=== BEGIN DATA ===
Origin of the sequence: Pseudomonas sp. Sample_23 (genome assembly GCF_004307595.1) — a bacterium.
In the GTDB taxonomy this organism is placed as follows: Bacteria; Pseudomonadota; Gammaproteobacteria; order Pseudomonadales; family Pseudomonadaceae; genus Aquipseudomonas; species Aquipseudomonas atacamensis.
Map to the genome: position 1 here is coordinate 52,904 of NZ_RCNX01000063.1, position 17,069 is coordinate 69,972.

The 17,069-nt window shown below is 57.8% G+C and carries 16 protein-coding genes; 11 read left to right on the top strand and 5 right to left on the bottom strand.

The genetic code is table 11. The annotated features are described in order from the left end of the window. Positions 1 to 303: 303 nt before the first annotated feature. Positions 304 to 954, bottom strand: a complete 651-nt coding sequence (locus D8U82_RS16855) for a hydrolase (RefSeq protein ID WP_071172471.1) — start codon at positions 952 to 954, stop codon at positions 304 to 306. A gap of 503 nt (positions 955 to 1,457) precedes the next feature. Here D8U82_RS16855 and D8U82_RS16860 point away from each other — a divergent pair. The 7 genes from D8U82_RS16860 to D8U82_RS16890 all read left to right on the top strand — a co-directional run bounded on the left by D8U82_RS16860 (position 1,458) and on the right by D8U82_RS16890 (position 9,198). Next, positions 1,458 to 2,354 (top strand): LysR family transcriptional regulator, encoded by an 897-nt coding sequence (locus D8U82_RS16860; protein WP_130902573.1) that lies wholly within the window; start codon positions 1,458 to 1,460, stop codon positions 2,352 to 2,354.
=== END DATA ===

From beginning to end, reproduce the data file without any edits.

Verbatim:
Origin of the sequence: Pseudomonas sp. Sample_23 (genome assembly GCF_004307595.1) — a bacterium.
In the GTDB taxonomy this organism is placed as follows: Bacteria; Pseudomonadota; Gammaproteobacteria; order Pseudomonadales; family Pseudomonadaceae; genus Aquipseudomonas; species Aquipseudomonas atacamensis.
Map to the genome: position 1 here is coordinate 52,904 of NZ_RCNX01000063.1, position 17,069 is coordinate 69,972.

The 17,069-nt window shown below is 57.8% G+C and carries 16 protein-coding genes; 11 read left to right on the top strand and 5 right to left on the bottom strand.

The genetic code is table 11. The annotated features are described in order from the left end of the window. Positions 1 to 303: 303 nt before the first annotated feature. Positions 304 to 954, bottom strand: a complete 651-nt coding sequence (locus D8U82_RS16855) for a hydrolase (RefSeq protein ID WP_071172471.1) — start codon at positions 952 to 954, stop codon at positions 304 to 306. A gap of 503 nt (positions 955 to 1,457) precedes the next feature. Here D8U82_RS16855 and D8U82_RS16860 point away from each other — a divergent pair. The 7 genes from D8U82_RS16860 to D8U82_RS16890 all read left to right on the top strand — a co-directional run bounded on the left by D8U82_RS16860 (position 1,458) and on the right by D8U82_RS16890 (position 9,198). Next, positions 1,458 to 2,354 (top strand): LysR family transcriptional regulator, encoded by an 897-nt coding sequence (locus D8U82_RS16860; protein WP_130902573.1) that lies wholly within the window; start codon positions 1,458 to 1,460, stop codon positions 2,352 to 2,354.